Geoff Manaugh on a little-known fact about a popular automobile ornament:
[T]he Pleiades are known in Japan as Subaru — which explains that carmaker’s astrally inflected logo. So, if you’re driving a Subaru, there’s a kind of futurist ethno-astronomical star chart emblazoned on the front grill of your car.
I’ve always thought of the hood ornament as a sort of figurehead adorning the front of a car. More traditionally:
A figurehead is a carved wooden decoration, often female or bestial, found at the prow of ships largely made between the 16th and 19th century. …. As with the stern ornamentation, the purpose of the figurehead was often to indicate the name of the ship in a non-literate society (albeit in a sometimes very convoluted manner); and always, in the case of naval ships, to demonstrate the wealth and might of the owner.
As it happens, the history of hood ornaments is far more pragmatic:
The Boyce Motormeter Company was issued a patent in 1912 for radiator cap that incorporated thermometer that was visible to the driver with a sensor that measured the heat of the water vapor, rather than the water itself. This became useful gauge for the driver because many early engines did not have water pumps, but a circulation system based on the “thermo-syphon” principle as in the Ford Model T. Many automakers wanted their own emblems displayed on their vehicles’ hoods and Boyce Motormeter accommodated them with corporate logos or mascots, as well as numerous organizations that wanted custom cap emblems to identify their members. ….The radiator cap was transformed into an art form and became a way of individualizing the car, “representing a company’s vision of the automobile”, or “speaking volumes about the owner” of the vehicle.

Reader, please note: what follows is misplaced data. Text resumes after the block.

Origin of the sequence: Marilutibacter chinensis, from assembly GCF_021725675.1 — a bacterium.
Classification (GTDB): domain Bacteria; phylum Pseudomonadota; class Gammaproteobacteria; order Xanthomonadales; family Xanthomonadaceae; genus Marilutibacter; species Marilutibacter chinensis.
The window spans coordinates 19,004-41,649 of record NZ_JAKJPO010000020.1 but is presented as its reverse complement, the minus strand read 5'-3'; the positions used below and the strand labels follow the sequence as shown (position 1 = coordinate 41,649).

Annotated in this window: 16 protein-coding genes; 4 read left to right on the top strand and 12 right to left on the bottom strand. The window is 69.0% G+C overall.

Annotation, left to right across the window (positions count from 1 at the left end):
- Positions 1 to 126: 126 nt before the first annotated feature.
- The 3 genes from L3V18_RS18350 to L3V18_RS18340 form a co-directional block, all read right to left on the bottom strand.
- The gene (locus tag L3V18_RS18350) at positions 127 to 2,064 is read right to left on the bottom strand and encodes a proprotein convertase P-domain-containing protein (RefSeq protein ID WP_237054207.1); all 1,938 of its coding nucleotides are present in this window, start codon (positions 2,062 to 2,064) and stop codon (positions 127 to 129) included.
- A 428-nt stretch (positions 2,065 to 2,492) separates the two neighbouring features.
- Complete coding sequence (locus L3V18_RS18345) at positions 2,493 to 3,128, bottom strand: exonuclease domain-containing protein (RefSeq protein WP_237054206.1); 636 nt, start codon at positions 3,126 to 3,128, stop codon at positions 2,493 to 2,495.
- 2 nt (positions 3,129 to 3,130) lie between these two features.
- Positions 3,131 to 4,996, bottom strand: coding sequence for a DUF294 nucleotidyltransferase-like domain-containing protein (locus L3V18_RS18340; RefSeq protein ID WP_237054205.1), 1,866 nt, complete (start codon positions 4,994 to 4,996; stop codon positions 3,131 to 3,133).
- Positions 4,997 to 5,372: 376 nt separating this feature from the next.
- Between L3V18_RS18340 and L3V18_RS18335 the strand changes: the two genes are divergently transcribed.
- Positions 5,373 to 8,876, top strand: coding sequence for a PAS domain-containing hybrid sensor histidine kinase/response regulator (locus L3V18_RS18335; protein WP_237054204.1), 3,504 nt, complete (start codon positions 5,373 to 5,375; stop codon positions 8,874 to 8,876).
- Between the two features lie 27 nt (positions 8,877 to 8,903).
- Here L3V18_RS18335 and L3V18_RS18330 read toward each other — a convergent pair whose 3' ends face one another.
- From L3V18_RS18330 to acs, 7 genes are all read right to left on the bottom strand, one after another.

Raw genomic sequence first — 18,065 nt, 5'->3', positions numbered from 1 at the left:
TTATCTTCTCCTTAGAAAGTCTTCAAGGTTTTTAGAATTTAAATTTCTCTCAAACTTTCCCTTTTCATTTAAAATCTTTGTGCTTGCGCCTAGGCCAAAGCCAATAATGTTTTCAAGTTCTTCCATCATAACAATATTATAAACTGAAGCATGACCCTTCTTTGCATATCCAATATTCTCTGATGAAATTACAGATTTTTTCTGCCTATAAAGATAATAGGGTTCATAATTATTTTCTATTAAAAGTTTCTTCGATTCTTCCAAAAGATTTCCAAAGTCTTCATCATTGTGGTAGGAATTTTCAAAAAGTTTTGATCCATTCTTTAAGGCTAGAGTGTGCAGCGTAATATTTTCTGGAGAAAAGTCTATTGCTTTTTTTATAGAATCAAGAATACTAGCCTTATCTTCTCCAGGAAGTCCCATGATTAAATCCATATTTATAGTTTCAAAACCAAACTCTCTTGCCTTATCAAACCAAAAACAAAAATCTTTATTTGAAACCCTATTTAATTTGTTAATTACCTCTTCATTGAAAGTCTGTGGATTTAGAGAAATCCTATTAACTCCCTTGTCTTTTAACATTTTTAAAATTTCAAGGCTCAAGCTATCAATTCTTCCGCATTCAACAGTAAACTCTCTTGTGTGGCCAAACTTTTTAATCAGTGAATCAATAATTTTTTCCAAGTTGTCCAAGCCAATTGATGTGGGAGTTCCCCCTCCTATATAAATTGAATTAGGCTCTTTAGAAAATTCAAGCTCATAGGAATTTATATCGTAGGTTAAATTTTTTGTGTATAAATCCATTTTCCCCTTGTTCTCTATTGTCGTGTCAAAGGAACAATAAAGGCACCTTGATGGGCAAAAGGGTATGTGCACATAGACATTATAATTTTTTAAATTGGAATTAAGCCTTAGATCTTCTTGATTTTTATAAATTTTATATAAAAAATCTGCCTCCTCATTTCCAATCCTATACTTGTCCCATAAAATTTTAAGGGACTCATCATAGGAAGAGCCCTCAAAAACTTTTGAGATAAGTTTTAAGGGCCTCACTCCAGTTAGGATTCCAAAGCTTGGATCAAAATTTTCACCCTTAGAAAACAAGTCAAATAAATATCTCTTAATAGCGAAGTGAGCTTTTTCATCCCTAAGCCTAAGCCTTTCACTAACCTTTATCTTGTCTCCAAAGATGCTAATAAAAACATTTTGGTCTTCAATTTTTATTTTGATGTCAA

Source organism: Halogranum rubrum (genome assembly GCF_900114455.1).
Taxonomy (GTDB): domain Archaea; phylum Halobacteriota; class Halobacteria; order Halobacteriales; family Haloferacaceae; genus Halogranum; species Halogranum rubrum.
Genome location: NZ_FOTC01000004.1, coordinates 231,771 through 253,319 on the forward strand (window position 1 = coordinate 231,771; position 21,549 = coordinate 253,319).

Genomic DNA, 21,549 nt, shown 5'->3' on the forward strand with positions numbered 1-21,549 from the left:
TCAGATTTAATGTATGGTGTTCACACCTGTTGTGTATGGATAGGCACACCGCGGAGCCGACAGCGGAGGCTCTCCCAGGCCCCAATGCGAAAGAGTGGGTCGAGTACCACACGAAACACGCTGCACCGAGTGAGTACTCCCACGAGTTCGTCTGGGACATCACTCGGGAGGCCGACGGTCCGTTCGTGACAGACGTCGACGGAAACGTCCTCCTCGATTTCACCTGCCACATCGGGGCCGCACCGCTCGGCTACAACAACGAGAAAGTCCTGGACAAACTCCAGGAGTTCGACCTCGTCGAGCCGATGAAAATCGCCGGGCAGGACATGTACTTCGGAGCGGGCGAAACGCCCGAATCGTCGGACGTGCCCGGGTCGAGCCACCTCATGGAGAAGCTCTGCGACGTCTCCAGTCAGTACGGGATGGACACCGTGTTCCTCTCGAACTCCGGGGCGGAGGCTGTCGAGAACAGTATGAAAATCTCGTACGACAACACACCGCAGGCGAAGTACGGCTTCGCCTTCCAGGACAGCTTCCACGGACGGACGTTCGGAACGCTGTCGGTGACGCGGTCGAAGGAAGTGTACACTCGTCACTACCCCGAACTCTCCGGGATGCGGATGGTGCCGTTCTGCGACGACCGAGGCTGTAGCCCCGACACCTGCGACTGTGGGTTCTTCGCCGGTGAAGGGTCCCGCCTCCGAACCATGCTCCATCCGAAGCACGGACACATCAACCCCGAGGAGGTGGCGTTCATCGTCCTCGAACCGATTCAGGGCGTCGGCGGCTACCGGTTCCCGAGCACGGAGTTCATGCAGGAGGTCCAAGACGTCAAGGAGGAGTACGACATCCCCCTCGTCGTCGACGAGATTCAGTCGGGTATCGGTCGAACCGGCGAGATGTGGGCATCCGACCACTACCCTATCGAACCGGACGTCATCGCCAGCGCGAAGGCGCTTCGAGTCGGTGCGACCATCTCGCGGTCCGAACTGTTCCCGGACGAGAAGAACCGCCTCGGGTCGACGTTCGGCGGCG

There is a curious sort of hybrid model, however. The ethno-stuffed-animal-emblazoner version that is affixed to many a truck in the city. Often a shocking mascot to its driver, the stuffed toy is roped tight against a grill. Hard to read, but emblazoned all the same.